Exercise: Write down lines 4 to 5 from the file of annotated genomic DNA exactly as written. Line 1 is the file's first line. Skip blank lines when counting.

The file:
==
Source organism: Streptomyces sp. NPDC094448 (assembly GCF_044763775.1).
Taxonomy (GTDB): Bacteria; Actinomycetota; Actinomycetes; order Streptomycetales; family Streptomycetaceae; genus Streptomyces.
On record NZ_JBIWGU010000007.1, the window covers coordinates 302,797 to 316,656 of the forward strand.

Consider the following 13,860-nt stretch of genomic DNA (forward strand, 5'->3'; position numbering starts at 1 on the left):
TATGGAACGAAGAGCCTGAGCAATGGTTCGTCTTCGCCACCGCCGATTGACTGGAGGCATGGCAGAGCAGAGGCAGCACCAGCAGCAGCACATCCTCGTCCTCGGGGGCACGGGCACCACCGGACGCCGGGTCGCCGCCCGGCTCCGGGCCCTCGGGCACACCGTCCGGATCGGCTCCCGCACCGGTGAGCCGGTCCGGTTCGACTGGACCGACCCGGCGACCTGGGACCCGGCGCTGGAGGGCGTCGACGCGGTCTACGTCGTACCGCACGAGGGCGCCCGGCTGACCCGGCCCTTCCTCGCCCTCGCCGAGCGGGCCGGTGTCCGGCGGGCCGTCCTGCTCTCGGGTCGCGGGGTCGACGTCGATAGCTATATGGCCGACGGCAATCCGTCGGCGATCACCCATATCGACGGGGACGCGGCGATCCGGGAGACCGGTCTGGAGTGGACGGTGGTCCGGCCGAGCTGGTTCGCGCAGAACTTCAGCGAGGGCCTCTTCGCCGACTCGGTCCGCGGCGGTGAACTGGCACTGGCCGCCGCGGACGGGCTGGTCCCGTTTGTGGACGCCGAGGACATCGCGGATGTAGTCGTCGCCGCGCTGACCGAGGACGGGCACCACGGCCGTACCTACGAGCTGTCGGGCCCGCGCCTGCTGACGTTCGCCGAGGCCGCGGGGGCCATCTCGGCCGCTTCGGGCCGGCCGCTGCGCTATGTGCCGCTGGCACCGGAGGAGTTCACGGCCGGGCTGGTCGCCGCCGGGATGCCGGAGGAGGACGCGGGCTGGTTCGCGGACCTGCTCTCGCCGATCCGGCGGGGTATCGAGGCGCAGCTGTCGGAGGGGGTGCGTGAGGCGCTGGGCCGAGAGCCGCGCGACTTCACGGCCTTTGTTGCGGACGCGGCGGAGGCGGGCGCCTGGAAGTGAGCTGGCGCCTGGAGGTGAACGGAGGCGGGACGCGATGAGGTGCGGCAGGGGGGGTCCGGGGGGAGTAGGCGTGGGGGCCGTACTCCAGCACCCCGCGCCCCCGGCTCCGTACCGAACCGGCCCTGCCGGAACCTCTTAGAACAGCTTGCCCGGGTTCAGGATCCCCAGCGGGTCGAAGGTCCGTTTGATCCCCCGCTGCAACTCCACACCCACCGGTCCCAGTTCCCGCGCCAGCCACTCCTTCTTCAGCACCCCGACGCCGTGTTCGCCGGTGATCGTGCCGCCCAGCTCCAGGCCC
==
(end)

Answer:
Consider the following 13,860-nt stretch of genomic DNA (forward strand, 5'->3'; position numbering starts at 1 on the left):
TATGGAACGAAGAGCCTGAGCAATGGTTCGTCTTCGCCACCGCCGATTGACTGGAGGCATGGCAGAGCAGAGGCAGCACCAGCAGCAGCACATCCTCGTCCTCGGGGGCACGGGCACCACCGGACGCCGGGTCGCCGCCCGGCTCCGGGCCCTCGGGCACACCGTCCGGATCGGCTCCCGCACCGGTGAGCCGGTCCGGTTCGACTGGACCGACCCGGCGACCTGGGACCCGGCGCTGGAGGGCGTCGACGCGGTCTACGTCGTACCGCACGAGGGCGCCCGGCTGACCCGGCCCTTCCTCGCCCTCGCCGAGCGGGCCGGTGTCCGGCGGGCCGTCCTGCTCTCGGGTCGCGGGGTCGACGTCGATAGCTATATGGCCGACGGCAATCCGTCGGCGATCACCCATATCGACGGGGACGCGGCGATCCGGGAGACCGGTCTGGAGTGGACGGTGGTCCGGCCGAGCTGGTTCGCGCAGAACTTCAGCGAGGGCCTCTTCGCCGACTCGGTCCGCGGCGGTGAACTGGCACTGGCCGCCGCGGACGGGCTGGTCCCGTTTGTGGACGCCGAGGACATCGCGGATGTAGTCGTCGCCGCGCTGACCGAGGACGGGCACCACGGCCGTACCTACGAGCTGTCGGGCCCGCGCCTGCTGACGTTCGCCGAGGCCGCGGGGGCCATCTCGGCCGCTTCGGGCCGGCCGCTGCGCTATGTGCCGCTGGCACCGGAGGAGTTCACGGCCGGGCTGGTCGCCGCCGGGATGCCGGAGGAGGACGCGGGCTGGTTCGCGGACCTGCTCTCGCCGATCCGGCGGGGTATCGAGGCGCAGCTGTCGGAGGGGGTGCGTGAGGCGCTGGGCCGAGAGCCGCGCGACTTCACGGCCTTTGTTGCGGACGCGGCGGAGGCGGGCGCCTGGAAGTGAGCTGGCGCCTGGAGGTGAACGGAGGCGGGACGCGATGAGGTGCGGCAGGGGGGGTCCGGGGGGAGTAGGCGTGGGGGCCGTACTCCAGCACCCCGCGCCCCCGGCTCCGTACCGAACCGGCCCTGCCGGAACCTCTTAGAACAGCTTGCCCGGGTTCAGGATCCCCAGCGGGTCGAAGGTCCGTTTGATCCCCCGCTGCAACTCCACACCCACCGGTCCCAGTTCCCGCGCCAGCCACTCCTTCTTCAGCACCCCGACGCCGTGTTCGCCGGTGATCGTGCCGCCCAGCTCCAGGCCC